Pakistan: After bill against forced conversion rejected, 38 cases so far reported this year
After Pakistan turned down the bill on forced conversion, 38 cases of forced conversion have been reported across the country.
The Pakistan parliamentary committee in October had rejected the anti-forced conversion bill amid protest from the lawmakers belonging to minority communities in the country.
Young people from minority communities are generally kidnapped in broad daylight and forcibly converted to Islam. Meanwhile, Muslim members had taken the stance that forced conversion was not a problem in Pakistan.
This was observed by Peter Jacob, a long-time activist for the rights of the minorities and Director Centre for Social Justice, in a session on the theme Freedom of Religion and Belief titled Minorities under Threat - Forced conversions and Marriages at Asma Jahangir Conference, reported The News International.
The session was moderated by Farida Shaheed, Executive Director Shirkat Gah and sociologist. The other speakers at this session were Wendy Gilmour, Canadian High Commissioner to Pakistan, Kulpana Devi, Additional Advocate General of Sindh High Court and member of PPP and Dr Nasreen Rehman, economist and historian and director, National Commission on Forced Marriage (UK).
The turning down of the bill on Forced Conversion by the parliamentary committee has emboldened the elements who conduct forced conversions of underage girls in an organised manner.
Jacob termed it sabotage of people's protection. He highlighted the problem of targeting young girls in particular and said the nation has been unable to find a way to address this menace because no sincere attempt has been made so far by the government to address this issue, reported The News International.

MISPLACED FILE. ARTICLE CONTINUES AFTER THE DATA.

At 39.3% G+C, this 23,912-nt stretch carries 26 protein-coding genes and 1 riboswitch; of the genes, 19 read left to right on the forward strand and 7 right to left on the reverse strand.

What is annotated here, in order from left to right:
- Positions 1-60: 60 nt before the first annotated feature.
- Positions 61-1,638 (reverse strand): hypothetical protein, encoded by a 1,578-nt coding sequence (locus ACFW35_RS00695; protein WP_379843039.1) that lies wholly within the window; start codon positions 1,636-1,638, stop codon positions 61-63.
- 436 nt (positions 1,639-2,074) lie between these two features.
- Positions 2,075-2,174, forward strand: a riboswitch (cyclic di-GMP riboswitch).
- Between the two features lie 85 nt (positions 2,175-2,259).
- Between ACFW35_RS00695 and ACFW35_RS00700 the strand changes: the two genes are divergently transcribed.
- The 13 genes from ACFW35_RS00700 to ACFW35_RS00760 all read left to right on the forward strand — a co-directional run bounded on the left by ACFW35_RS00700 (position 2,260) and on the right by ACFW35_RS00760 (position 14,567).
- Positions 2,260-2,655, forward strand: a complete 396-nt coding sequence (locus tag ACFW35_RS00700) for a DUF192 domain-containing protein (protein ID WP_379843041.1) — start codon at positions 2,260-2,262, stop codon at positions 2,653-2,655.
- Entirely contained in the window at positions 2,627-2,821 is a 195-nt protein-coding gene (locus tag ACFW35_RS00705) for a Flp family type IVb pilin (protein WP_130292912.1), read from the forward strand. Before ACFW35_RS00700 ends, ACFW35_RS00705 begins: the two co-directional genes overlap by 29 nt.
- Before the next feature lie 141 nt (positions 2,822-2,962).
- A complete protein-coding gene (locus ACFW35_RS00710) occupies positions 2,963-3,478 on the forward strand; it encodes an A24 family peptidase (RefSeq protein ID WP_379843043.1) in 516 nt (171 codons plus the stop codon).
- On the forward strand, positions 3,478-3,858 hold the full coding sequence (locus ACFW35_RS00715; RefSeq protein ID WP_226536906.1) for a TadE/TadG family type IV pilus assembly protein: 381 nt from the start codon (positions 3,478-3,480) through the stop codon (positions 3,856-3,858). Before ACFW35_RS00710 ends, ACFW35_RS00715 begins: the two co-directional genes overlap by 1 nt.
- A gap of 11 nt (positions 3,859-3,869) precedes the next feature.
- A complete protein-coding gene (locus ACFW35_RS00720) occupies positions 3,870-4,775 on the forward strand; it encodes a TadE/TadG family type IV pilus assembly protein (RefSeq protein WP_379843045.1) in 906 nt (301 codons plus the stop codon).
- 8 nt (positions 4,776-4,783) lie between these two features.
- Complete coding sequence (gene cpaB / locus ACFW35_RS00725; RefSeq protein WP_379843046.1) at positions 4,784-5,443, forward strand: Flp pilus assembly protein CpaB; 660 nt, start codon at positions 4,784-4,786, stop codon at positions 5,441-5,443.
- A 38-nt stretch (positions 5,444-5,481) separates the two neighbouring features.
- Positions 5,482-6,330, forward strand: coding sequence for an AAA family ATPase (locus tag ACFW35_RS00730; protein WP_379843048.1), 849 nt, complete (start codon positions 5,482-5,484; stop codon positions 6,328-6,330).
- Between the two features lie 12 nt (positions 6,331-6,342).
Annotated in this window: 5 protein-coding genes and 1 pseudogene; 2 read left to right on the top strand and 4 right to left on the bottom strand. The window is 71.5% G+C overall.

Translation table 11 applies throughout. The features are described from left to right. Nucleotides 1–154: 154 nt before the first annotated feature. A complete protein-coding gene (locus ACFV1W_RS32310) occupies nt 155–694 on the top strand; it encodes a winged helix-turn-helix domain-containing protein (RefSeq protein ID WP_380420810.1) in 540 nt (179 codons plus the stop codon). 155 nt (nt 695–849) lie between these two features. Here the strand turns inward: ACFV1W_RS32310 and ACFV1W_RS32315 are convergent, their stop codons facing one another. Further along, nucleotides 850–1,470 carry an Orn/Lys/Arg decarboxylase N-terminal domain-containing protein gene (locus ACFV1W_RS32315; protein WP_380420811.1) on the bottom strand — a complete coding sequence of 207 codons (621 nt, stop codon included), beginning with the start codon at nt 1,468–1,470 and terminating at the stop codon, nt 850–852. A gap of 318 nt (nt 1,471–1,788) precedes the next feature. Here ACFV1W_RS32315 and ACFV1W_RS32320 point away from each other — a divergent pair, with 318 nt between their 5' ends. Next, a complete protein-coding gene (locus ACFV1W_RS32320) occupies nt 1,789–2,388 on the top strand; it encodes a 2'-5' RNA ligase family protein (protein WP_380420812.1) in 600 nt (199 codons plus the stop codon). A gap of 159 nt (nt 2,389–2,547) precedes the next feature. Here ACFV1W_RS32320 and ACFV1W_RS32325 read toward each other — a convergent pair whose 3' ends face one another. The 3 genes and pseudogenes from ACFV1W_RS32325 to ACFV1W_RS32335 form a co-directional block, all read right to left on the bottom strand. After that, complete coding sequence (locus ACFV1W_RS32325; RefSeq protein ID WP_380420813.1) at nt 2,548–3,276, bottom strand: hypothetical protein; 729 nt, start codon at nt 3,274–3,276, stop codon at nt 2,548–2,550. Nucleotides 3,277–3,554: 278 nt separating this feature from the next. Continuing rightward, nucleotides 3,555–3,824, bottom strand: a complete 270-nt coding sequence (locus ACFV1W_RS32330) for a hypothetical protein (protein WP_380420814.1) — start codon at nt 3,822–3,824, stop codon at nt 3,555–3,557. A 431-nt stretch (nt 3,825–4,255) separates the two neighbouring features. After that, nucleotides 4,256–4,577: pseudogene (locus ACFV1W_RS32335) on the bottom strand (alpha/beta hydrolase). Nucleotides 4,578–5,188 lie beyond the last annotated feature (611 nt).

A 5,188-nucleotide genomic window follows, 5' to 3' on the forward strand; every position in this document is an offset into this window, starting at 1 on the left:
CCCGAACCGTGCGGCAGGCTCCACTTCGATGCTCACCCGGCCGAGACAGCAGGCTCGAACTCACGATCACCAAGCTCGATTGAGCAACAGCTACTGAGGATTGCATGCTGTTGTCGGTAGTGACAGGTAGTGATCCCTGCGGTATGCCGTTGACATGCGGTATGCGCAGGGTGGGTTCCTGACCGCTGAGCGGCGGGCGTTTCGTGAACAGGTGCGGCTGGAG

"We know those who forcibly and arrogantly rejected that bill. The functional committee on human rights was turned into a standing committee which meant curtailing the powers of that committee. The parliament never discussed rights of the minorities in the twenty years that I have been observing," he lamented.
Jacob also said that the Ministry of Religious Affairs is part of the problem than the solution.
Dr Ewlina Olchab, the senior researcher on All-Party Parliamentary Group and Pakistani minorities, said she has come across cases of abduction of a number of 14-15-year-old girls who are forcibly married to men much older than them. "The state must train the police to investigate such cases," she said.
Dr Ayra Indrias Patras, Assistant Professor Forman Christian College University, said, "We need to situate the problem of religious conversion of underage girls of the minority community in a society that is already riddled with socio-religious hostilities and gendered power relations. There is a thin line to substantiate whether girls are exercising their free choice to marry or are forced to religious conversion."
"It is a one-way conversion of mostly girls of poor religious minorities, who marry Muslim men and convert to Islam. At times, patriarchal claims of minority communities control and curtail the independent choices of minority girls. Women of minority communities are subjected to multiple strands of marginality stemming from lower caste, class, gender and religions," she said.